Synopsis: Young Pietari lives with his stern reindeer-herding father Rauno in arctic Finland. On the eve of Christmas, an enormous excavation at a nearby mountain disturbs the locals and captures Pietari’s curiosity. When Rauno’s reindeer heard is mysteriously slain and the children in town go missing. Pietari realizes that the dig has unearthed the evil Santa Claus of local lore – who no one wants coming to town.
Pietari’s father rounds up a posse and captures the nightmarish creature in an attempt to sell him to the misguided leader sponsoring the dig. But Santa’s freakish elves will stop at nothing to free their fearless leader, and what ensues is a fantastically bizarre holiday adventure testing the bond of father and son and pitting man against mythology.
Rare Exports 8.0
eyelights: Santa. Santa’s helpers. the mood. the pace.
eyesores: the dorky kid. the silly, nonsensical ending.
I had been looking forward to ‘Rare Exports’ for a long time. I knew very little about it, but got this sense that it was fun and worth checking out. So I picked it up the moment that I could. Unfortunately, given that it’s a cult film, it took a while.
The thing is, I knew that I might be disappointed.It has happened before. I had the same initial impression of ‘Død snø‘ after its release: reviews were pretty good, it had built up a pretty large cult following… and yet I was left quite unimpressed with it.
The same cannot be said for ‘Rare Exports’, however.
It’s an absurd little film, but I loved it: it revolves around the discovery of the “original” Santa Claus, a Finnish creature that doesn’t give gifts to good children – it kills the naughty ones (and naughty people in general).
In this version of the tale (‘Rare Exports’ is based on two extremely popular short films from 2003 and 2005), our heroes are deer hunters whose livelihood is in jeopardy when a foreigner starts excavating the nearby mountain. When they find all the deer slaughtered, the hunters take it upon themselves to try to discover what’s happened.
What lay in wait would turn their eggnog sour and chill even their acclimatized Finnish blood!
One of the things that I like about ‘Rare Exports’ is how slow-paced it is for a suspense/horror film. It takes its sweet time building up the mood by weaving together the interpersonal relationships. By the time that the picture finally puts the boot in, we care enough about the characters that what happens to them matters to us.
Except for that annoying dorky kid.
I can’t explain it, but he annoyed the snot out of me. He takes the place of a Corey Feldman-type character, but in a less cool, more annoying way. He was great in the second short, but this expanded role didn’t work for me. Still, he was nonetheless a key component of the plot and his relationship with the father helped shape the film.
Another great thing is that ‘Rare Exports’ is spooky, eerie, but it is not violent or gross enough to be horrific. In fact, it could easily warrant a PG-13 rating. I suspect that it might become a favourite of younger audiences, who will grow with it as word gets around. I have a good feeling that it might end up being as popular as ‘The Lost Boys’ or ‘Shaun of the Dead‘ or over time.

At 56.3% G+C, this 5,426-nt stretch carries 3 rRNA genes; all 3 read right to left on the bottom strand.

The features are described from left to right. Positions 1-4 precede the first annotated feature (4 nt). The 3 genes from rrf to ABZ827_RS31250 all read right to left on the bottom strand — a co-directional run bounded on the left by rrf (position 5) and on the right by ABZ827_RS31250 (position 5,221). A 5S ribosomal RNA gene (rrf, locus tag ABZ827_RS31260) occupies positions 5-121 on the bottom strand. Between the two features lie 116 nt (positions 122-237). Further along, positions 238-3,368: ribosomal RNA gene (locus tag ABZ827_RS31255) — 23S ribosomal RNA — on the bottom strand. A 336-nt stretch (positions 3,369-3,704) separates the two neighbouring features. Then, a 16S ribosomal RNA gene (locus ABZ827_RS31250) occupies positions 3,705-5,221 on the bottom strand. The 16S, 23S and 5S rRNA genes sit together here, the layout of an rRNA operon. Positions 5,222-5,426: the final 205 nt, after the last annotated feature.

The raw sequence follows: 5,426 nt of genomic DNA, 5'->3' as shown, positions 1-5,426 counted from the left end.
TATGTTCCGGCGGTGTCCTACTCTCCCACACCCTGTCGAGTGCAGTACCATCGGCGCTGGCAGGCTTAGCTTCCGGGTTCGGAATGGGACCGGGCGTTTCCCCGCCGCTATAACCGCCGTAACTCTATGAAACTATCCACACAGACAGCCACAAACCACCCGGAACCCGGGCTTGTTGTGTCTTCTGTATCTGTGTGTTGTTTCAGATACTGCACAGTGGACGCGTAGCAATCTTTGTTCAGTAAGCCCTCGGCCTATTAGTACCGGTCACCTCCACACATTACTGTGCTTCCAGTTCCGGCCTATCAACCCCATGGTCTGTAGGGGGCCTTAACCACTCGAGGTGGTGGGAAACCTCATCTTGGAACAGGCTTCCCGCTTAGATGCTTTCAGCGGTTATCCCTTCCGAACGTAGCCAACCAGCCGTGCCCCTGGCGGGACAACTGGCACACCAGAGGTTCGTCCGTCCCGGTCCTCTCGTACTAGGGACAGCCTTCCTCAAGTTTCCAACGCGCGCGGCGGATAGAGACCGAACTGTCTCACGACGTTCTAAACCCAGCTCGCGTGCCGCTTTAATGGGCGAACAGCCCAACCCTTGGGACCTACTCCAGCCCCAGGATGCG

Unfortunately, it’s not nearly as funny as ‘Shaun of the Dead’ was. Or ‘Gremlins‘. In fact, ‘Rare Exports’ is only mildly funny. I found the first ‘Rare Exports’ short funnier, quite frankly. If anything, it’s an amusing film with a few laughs scattered here and there – the joy that one derives from this piece is mostly in its unusualness, in its fresh blend of two well-worn genres.
Still, that’s a minor grievance when you’re having fun.
*MAJOR spoiler alert*
The same thing could be said for the film’s many inexplicable plot points:
-Why did that foreigner want to have Santa excavated? Who is this guy? What does he want?
-How did the original peoples manage to trap Santa and his helpers in the first place? How they caught Santa is explained briefly, in sketchy terms, but what happened to his helpers all this time?
-Who are the helpers? It is suggested that they were once men (as recently as in the 20th century, based on the papers that were found), but what happened to them since?
-Why did the helpers kill all the reindeer? That seems a bit random, doesn’t it?
-How could the Finns transform the helpers into functional Santas if they can’t speak? Even with months of conditioning, there’s no way they would be able to interact with real children in a safe way.
-Who would pay to buy a scrawny, foreign Santa? And how would that shipment make it through customs? Wouldn’t this be akin to human trafficking?
Well, who cares if you’re having fun?
*MAJOR spoiler alert*
In truth, ‘Rare Exports’ isn’t at all meant to be taken seriously: it’s merely a genre film that’s based on a quirky premise – so there’s no reason to fuss so long as it’s well made. And it is. One could hardly reproach it for its quality.
Personally, I think that it’s a gas.
And I’m obviously not alone, based on what I’m seeing online (even Roger Ebert loved it). No doubt that it will be a permanent addition to many people’s Christmas-time counter-programming, to offset the cutesy holiday fluff that is instantly zapped at us every year.
‘Rare Export’ is a rare treat that’s just perfect for this season’s cretins.
Of which I am one.
Date of viewing: December 10, 2012